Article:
Man Arrested in Connection With Brutal Murder of American Artist in Florence
Ashley Olsen met the man in a nightclub.
A Senegalese immigrant has been arrested in connection to the alleged murder of Ashley Olsen, an American artist based in Florence, reports Reuters. Olsen was found dead in her apartment January 10. Traces of DNA found on a condom and on her body matched that of the suspect, the 27-year-old Tidiane Cheik Diaw.
The arrest was announced at a press conference by Giuseppe Creazzo, the prosecutor in charge of the case. He indicated that witnesses saw Olsen leave the Montecarla nightclub with Diaw, and that the two were captured together on CCTV recordings.
Investigators believe that after having consensual sex, the suspect strangled Olsen, then left the apartment with her cell phone, substituting her sim card with his own. “There was no sign of any erotic game,” Creazzo told Reuters.
Diaw, who has been living illegally in Italy, “largely admitted” to killing Olsen, Creazzo said. Though complete toxicology tests have not been processed, the prosecutor suspects neither party “were entirely clear-headed” at the time of the incident.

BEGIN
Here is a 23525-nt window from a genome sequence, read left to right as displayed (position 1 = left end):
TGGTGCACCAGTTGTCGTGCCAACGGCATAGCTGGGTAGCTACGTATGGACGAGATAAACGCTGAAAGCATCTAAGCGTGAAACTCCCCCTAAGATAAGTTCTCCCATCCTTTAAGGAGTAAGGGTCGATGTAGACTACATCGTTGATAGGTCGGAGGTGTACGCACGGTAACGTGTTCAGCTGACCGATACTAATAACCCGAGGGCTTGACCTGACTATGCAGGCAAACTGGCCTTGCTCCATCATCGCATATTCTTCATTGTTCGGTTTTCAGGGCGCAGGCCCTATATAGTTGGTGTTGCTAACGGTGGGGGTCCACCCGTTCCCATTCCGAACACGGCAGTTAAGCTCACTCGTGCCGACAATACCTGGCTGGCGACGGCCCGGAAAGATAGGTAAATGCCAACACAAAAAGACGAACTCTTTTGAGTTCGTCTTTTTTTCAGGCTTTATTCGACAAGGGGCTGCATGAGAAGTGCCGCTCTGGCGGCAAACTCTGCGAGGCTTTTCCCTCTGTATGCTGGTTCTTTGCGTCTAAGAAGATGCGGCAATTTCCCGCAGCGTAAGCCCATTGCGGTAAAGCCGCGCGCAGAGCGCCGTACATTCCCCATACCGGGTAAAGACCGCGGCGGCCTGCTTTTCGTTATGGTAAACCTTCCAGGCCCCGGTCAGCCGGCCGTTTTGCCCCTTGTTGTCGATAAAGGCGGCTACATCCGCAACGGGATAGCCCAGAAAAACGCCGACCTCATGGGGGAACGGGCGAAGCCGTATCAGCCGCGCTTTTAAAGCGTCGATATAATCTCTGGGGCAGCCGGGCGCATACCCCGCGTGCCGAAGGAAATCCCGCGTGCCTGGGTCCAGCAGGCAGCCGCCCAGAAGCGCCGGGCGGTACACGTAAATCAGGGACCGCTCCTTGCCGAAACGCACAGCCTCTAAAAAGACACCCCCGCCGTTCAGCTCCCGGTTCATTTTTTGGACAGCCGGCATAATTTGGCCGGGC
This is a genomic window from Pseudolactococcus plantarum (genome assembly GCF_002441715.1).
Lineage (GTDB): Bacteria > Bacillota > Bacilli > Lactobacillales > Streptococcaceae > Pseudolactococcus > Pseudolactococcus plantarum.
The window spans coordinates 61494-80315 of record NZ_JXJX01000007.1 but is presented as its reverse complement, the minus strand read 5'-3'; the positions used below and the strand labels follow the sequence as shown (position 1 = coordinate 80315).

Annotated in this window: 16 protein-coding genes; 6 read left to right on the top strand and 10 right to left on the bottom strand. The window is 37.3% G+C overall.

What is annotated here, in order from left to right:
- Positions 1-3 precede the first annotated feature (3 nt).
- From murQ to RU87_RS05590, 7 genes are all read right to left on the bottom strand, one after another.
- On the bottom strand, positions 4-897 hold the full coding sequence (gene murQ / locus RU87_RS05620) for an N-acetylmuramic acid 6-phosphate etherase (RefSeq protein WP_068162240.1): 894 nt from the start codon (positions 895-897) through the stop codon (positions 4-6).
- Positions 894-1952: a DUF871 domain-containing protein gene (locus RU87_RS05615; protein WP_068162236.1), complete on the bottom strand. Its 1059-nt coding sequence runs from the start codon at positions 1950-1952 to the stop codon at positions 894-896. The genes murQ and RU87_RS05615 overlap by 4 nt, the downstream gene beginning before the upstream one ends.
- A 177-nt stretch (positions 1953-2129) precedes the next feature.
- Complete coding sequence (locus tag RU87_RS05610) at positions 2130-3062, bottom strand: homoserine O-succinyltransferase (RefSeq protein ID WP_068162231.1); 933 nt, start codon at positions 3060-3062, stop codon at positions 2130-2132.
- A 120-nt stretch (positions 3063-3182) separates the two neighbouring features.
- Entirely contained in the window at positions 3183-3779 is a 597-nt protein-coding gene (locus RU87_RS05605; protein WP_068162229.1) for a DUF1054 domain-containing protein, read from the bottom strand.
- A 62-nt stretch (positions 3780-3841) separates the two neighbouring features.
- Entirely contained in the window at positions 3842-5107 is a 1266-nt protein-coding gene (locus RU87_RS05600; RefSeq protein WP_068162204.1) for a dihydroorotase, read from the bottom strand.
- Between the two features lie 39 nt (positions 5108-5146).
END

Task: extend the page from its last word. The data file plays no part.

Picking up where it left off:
Olsen’s body was discovered by her boyfriend, 43-year-old painter Federic Fiorentini. Although the two are said to have fought shortly before her death, Fiorentini was reportedly not considered a suspect in the case.
Olsen moved to Italy from Florida in 2012, joining her father, who is a local art professor, in Florence. In a statement, he described her as “a beautiful and creative young woman with a happy, exuberant and generous soul, who loved her life in Florence.”
The case is likely to be under close scrutiny, following the highly-criticized conviction of American student Amanda Knox in the 2007 stabbing of her roommate, British student Meredith Kercher. Knox was ultimately acquitted of the crime, but not before serving four years behind bars. Police are said to have mishandled the investigation, and related DNA evidence.
In this instance, Creazzo was quick to praise officers, noting that DNA tests were completed “in record time.”
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